Eat. Become a more mindful eater. Eyes bigger than your stomach? Request smaller portions and become a leftovers guru.

Save. Save your food, save your money and save the environment. Donate to food banks and become a conscious consumer.

Learn more at FoodDayUSA.org.

Mayor Becker Issues Executive Order to Increase Energy Efficiency at City Facilities

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Today Salt Lake City Mayor Ralph Becker issued an Executive Order designed to maximize superior energy management at all Salt Lake City facilities.

“We must lead by example,” said Mayor Becker. “By taking steps to actively monitor our energy use and improve the efficiency of city facilities, we will cut energy waste, improve air quality, protect our natural resources and ultimately save taxpayer dollars.”

The order, which establishes Salt Lake City among leading cities nationwide, creates a multi-department Energy Management Steering Committee and requires City facilities to develop annual Energy Management Plans and track results.

“Through this Executive Order, Mayor Becker again demonstrates his commitment to air quality and smart energy use,” said Sarah Wright, Executive Director of Utah Clean Energy. “Improving the efficiency of Salt Lake City municipal facilities is a fantastic way to showcase how local governments can save taxpayer dollars while simultaneously reducing pollution.”

Energy Management Plans will report on facilities’ progress utilizing best practices in energy management, including energy benchmarking, identification of energy-saving opportunities, requiring building energy efficiency training for facilities managers and operators, empowering employees to play an active role in cutting energy waste and improved transparency of facility energy performance.

The new Executive Order is a cornerstone of Project Skyline, an initiative designed to dramatically cut energy waste in Salt Lake City’s commercial buildings by accelerating investment in energy efficiency and raising public awareness of building performance. In 2014, Project Skyline kicked off with the Mayor’s Skyline Challenge, enlisting 20 businesses in a proactive effort to reduce building energy use. Learn more at SLCgov.com/ProjectSkyline.

A previous Executive Order issued by Mayor Becker in 2013 required all new City facilities achieve net-zero energy status (i.e. producing as much energy as they consume).

Le Croissant: Caterers with a Green Mission

Businesses around Salt Lake City are “greening” their operations with the help of our e2 programLe Croissant Catering is one of those success stories we just had to share!

LeCroissantCatering

From purchasing renewable energy through the Blue Sky program, to retrofitting their workspace with high-efficiency lighting, and now exploring options for a more efficient heating and cooling system, Le Croissant has worked diligently to reduce their environmental impact. Of all the changes that this company has made, perhaps the most notable is the sustainability efforts to green their waste stream. Previously, items like food waste, disposable utensils, and basic trash materials were put into an overflowing dumpster and everything was sent to the landfill.

Through consultation with Momentum Recycling, another e2 business member, Le Croissant’s now saves 90% of waste from the landfill. They do this with separate containers for mixed stream recycling, green waste, glass, & landfill. This not only allows for Le Croissant to maximize the amount of material that gets recycled, but director Chris Sanchez says that it has made the waste pick-up area of the business much cleaner.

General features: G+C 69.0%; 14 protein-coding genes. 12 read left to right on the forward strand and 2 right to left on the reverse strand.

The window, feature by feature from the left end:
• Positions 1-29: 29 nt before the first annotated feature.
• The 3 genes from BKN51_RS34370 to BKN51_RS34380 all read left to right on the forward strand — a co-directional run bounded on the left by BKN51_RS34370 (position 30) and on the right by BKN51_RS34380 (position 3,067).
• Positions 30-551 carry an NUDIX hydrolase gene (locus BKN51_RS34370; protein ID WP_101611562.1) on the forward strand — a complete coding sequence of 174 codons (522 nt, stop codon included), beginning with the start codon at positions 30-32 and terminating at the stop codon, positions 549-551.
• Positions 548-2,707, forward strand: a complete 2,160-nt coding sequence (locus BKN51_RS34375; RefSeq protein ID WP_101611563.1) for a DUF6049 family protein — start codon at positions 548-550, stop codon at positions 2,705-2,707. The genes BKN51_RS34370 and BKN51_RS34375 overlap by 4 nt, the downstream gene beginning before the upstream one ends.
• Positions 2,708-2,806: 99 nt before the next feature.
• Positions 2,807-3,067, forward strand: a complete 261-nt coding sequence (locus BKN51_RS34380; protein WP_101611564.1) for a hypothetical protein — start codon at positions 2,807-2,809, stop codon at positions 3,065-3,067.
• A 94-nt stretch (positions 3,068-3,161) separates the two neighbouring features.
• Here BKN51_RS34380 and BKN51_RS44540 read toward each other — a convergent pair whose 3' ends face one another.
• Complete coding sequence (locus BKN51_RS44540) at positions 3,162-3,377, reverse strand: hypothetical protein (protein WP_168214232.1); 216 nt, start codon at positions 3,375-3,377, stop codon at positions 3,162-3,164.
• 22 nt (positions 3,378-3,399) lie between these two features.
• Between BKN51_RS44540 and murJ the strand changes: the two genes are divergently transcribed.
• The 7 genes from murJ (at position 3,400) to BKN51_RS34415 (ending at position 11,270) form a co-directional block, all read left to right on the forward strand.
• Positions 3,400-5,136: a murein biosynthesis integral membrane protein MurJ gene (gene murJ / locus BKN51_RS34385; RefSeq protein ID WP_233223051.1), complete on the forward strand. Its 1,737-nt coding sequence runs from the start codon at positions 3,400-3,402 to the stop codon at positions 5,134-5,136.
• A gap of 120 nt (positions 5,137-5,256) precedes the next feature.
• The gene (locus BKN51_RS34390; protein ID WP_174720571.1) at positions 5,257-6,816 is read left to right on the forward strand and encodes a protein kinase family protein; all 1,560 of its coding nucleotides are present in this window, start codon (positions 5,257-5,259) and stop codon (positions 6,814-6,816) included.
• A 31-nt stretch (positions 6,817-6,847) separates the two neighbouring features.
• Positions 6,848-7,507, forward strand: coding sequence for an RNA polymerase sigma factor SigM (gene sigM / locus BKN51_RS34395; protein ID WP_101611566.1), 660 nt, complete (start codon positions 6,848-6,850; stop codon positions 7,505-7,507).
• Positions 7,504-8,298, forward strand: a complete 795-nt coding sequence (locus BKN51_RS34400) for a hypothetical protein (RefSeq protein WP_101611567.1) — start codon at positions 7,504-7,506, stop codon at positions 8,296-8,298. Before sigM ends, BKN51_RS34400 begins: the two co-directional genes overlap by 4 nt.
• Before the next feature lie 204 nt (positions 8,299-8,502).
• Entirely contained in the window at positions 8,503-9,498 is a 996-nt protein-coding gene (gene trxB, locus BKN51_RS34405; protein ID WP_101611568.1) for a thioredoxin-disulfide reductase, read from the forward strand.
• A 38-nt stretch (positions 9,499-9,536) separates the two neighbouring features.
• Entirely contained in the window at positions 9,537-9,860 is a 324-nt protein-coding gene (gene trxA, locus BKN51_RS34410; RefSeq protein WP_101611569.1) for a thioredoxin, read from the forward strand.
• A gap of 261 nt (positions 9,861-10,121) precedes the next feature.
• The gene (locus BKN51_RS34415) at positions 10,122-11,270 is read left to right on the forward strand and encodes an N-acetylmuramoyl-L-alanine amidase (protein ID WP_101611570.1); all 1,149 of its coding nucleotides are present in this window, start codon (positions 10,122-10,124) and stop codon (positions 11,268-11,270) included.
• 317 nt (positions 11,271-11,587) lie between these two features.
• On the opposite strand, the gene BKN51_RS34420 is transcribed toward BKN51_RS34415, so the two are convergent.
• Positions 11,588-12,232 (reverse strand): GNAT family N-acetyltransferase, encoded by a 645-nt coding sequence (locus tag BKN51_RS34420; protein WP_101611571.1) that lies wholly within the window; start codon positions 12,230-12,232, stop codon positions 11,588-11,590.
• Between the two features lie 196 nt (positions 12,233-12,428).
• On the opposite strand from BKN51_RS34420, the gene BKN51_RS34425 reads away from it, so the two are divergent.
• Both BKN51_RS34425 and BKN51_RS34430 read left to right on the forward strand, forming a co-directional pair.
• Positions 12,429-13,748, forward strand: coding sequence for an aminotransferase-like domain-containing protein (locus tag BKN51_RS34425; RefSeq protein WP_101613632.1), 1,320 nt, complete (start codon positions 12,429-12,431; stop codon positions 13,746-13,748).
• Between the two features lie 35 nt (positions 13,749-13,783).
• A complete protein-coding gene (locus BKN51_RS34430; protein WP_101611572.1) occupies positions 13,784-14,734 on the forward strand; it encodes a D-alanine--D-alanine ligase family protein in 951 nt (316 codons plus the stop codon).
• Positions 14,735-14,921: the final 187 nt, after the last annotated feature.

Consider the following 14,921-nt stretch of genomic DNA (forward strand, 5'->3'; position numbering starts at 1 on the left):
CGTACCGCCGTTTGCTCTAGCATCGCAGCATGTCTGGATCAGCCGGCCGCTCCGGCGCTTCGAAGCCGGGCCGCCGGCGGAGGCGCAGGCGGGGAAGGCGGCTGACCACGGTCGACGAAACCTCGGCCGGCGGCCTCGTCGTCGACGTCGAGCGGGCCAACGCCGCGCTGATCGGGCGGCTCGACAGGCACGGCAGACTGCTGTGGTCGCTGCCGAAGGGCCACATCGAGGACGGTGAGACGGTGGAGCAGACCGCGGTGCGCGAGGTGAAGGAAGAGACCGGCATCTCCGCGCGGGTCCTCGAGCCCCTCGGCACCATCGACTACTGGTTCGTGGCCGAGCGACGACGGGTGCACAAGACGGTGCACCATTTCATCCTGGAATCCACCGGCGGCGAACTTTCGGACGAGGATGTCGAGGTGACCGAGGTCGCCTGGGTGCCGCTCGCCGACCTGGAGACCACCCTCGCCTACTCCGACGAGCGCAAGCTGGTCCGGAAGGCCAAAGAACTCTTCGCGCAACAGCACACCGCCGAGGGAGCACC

Avoid the landfill
Of course, such a dramatic transformation of their waste stream required that the employees be educated about what can be recycled, and how to ensure that the correct material finds its way into the proper receptacles. Le Croissant accomplished this by placing clearly marked signs on various containers throughout the kitchen and office spaces so that each employee can see what goes in each container.

Changes were made in the kitchen, too. Employees have access to a large container within arm’s reach where they can put food scraps that will be transferred to the green waste containers. Sanchez says that the employees have fully embraced this new model, and appreciate that the company has made recycling a business priority.

Temporary Food Waste Bin

However, as a catering business, much of their work takes place off-site, away from their array of recycling containers. They continue their efforts off-site by using their own re-usable plates and utensils whenever possible to minimize the production of waste. When this is not an option, Le Croissant features biodegradable materials made from bamboo and corn starch.

Le Croissant also works with local farmers to provide local ingredients in their food, and they make a conscientious effort to partner with other organizations that prioritize sustainability practices.

All of these efforts have proven not only important to the staff of Le Croissant, but to their clients as well. Sanchez says that many of their new clients have approached them not only for their excellent services as a catering company, but because of their strong sustainability commitment. Likewise, many of their previous clients have maintained their loyalty to the company based on these efforts.

LeCroissantTeam

We’d like to thank Le Croissant for their bold and diligent contribution to sustainability practices and for paving the way for a greener Salt Lake City.

Recycle Snapshot: Pharmaceutical Waste

Pharmaceutical Waste

Status: Use caution

Likes: Nurses, doctors, helping others